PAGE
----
Colorado's mountain air helped. When he started at the University of Colorado Law School in 2008, his asthma faded. He climbed his first fourteener — Mount of the Holy Cross — in 2009. Without water, and wearing a T-shirt and skate sneakers, it was not pleasant. The headache lasted days.

"I swore I'd never do it again," he said.

Barlow ignored his first-time toil and became an avid mountaineer.

Before he started his Centennials project, he had climbed all 58 of the state's 14,000-foot high points and a couple dozen thirteeners in less than six years. That was just practice. In the summer of 2014 — one year into the Arvada resident's gig at the Denver DA's office — he hatched a plan. Link 100 of the state's highest points — including the five unofficial peaks that don't have the requisite 300 feet of relief to qualify as a stand-alone fourteener — and do it all by bike. (He said he asked his bosses for the time off, telling them about his audacious plan, and they approved. Really, how many ADAs have broken mountaineering records?)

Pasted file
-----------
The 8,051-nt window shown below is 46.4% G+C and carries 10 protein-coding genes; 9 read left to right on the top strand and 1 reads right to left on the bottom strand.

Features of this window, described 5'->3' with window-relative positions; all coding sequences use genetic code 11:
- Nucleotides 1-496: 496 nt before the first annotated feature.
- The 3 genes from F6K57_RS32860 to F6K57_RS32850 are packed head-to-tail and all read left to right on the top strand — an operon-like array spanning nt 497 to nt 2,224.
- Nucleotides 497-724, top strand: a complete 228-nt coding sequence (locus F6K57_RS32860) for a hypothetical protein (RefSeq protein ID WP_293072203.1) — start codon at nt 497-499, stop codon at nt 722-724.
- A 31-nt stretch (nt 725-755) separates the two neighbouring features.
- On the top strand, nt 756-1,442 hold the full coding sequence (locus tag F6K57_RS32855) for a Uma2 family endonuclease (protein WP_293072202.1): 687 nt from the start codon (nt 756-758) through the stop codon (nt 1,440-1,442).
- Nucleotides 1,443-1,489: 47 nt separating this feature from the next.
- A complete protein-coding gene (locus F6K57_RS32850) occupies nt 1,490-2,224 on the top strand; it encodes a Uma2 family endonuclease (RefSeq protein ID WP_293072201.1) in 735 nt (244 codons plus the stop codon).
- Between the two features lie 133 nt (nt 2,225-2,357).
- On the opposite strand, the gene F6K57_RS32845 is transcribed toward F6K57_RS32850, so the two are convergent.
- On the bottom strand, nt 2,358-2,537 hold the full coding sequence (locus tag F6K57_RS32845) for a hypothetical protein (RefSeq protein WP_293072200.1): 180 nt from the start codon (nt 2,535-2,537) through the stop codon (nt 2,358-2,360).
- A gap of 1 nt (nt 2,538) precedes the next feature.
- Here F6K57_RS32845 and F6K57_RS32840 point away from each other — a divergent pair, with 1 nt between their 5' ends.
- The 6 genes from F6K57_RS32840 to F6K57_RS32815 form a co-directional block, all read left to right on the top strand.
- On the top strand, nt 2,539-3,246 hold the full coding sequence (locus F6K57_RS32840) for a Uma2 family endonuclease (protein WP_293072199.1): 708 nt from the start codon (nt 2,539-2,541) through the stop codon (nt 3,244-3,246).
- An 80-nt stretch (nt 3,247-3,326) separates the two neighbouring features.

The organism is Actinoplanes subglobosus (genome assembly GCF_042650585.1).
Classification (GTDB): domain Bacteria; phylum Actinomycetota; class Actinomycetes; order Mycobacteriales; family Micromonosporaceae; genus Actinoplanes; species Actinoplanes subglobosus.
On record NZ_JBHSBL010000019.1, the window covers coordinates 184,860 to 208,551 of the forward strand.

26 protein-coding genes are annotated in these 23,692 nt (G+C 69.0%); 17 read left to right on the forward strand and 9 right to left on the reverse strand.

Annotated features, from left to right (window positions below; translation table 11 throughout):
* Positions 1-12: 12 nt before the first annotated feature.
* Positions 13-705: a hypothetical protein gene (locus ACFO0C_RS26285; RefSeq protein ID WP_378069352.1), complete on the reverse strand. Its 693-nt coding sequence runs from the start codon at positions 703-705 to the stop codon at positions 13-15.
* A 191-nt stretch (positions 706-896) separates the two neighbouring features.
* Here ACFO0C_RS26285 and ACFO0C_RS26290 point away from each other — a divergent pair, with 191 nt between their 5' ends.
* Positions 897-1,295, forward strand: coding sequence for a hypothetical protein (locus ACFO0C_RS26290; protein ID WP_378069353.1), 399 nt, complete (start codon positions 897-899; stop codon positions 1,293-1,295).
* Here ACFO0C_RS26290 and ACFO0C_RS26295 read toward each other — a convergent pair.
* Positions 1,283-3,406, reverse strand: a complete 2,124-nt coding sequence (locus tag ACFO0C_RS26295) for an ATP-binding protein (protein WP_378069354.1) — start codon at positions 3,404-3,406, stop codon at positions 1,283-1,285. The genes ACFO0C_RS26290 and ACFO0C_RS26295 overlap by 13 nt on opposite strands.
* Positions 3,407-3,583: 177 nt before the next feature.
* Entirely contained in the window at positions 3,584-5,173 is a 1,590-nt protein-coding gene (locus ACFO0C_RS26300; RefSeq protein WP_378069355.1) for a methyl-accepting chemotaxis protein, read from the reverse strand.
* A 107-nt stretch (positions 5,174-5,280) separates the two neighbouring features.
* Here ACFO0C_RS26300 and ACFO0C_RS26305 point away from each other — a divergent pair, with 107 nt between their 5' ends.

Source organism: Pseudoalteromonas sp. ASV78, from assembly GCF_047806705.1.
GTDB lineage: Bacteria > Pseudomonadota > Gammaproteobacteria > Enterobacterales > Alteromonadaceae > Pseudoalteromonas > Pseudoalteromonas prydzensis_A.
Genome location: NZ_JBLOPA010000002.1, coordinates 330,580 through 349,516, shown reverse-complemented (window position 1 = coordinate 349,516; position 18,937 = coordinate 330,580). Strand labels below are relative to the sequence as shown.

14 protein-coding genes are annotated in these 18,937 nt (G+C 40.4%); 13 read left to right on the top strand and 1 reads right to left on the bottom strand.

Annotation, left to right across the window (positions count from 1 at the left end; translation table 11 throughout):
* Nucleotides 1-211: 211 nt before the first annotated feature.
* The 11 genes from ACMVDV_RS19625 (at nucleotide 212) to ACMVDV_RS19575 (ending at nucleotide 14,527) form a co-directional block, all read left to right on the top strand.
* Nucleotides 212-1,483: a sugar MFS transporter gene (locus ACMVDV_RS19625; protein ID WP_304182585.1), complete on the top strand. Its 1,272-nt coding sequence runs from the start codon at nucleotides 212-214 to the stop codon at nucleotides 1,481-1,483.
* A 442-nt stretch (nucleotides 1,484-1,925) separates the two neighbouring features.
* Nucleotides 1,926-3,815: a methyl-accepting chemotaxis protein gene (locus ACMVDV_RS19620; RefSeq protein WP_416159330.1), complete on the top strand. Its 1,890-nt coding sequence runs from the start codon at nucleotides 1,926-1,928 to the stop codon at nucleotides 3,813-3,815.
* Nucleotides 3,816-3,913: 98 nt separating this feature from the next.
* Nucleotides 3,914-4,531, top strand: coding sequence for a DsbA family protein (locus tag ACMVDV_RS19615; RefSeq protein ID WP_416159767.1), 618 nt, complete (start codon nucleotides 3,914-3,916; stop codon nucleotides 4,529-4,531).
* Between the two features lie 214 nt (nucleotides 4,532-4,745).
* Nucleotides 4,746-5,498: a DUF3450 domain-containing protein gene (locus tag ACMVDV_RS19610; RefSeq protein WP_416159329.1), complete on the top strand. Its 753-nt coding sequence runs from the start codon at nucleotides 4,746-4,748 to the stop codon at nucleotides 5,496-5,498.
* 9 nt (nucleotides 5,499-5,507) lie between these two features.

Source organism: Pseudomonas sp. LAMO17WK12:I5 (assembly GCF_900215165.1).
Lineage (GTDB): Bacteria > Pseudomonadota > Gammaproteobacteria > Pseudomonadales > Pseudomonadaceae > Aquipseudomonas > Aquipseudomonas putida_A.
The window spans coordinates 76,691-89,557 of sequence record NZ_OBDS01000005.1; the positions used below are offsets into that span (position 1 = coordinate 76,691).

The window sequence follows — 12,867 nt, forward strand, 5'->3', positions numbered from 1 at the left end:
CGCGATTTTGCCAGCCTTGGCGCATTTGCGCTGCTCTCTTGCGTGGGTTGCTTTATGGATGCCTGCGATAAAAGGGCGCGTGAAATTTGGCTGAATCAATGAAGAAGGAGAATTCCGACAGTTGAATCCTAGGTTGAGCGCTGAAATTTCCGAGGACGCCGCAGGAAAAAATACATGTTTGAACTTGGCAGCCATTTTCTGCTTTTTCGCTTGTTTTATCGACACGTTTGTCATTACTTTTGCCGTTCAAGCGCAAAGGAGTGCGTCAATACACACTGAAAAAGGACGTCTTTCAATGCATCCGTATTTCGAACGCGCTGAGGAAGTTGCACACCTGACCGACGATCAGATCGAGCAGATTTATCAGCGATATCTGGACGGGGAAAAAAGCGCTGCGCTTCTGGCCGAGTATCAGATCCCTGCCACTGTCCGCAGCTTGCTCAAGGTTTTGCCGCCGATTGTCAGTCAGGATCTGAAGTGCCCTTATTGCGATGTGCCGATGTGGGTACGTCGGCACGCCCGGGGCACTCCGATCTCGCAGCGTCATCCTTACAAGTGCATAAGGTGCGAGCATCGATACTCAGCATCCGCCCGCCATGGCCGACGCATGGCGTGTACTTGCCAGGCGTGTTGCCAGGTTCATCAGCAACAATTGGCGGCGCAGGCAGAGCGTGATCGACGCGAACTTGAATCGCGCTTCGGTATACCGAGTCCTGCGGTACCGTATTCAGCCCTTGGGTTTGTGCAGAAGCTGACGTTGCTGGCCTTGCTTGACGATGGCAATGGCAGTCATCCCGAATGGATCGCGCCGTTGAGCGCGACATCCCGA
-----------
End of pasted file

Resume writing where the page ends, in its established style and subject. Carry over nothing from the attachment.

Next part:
But, the thing was, he wasn't a bike rider.

So at 180 pounds, he started training. First, it was six months of daily hot yoga. Then came trail running, mountain biking and road riding. He got a bike, a Giant cross bike, with knobby tires on a road frame meant for fire roads, but not necessarily single track. For his final push before departure, he started twice-a-day Insanity workouts — long, high-intensity cardio and aerobic intervals sprinkled with brief rests — as well as yoga. When he started up Red Mountain and Culebra Peak, just north of Colorado's border with New Mexico, on July 1, he weighed 153 pounds. He's even lighter now. Even though he's pretty much constantly eating.

"I'm never not hungry," he said after finishing two BLT sandwiches and wishing he had another.